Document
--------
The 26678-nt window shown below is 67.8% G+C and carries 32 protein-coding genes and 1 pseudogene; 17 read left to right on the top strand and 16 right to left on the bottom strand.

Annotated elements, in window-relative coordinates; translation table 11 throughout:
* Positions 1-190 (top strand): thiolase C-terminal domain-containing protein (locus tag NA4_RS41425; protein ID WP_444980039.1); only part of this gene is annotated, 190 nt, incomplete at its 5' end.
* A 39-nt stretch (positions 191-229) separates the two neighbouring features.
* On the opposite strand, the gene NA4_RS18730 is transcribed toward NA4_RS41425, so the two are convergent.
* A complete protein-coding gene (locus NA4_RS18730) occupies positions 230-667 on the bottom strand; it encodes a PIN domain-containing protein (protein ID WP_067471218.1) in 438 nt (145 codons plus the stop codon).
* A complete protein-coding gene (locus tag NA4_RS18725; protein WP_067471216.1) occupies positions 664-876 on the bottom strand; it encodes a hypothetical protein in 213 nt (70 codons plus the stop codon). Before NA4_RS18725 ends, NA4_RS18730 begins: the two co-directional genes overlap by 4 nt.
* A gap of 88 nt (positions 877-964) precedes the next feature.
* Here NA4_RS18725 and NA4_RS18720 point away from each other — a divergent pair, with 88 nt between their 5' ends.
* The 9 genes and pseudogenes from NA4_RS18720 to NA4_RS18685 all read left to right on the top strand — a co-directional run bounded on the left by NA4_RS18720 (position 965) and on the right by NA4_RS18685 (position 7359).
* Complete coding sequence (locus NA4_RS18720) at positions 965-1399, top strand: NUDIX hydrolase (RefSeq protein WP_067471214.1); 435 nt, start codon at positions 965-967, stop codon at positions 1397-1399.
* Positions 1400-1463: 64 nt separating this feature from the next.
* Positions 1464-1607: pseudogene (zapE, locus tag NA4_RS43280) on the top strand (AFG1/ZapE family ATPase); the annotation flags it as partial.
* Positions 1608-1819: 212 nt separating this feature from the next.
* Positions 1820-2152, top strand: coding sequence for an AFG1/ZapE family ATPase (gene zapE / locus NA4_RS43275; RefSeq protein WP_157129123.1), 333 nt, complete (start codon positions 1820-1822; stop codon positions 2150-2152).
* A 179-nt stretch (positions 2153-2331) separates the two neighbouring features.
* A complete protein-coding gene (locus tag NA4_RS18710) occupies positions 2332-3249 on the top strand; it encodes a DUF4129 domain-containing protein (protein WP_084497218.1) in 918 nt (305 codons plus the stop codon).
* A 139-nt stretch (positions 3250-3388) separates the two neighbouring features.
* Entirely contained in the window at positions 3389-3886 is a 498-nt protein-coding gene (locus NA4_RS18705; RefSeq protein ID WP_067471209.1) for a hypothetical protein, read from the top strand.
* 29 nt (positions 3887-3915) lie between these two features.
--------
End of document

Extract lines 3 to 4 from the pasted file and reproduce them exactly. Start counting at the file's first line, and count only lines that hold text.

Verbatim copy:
* Positions 1-190 (top strand): thiolase C-terminal domain-containing protein (locus tag NA4_RS41425; protein ID WP_444980039.1); only part of this gene is annotated, 190 nt, incomplete at its 5' end.
* A 39-nt stretch (positions 191-229) separates the two neighbouring features.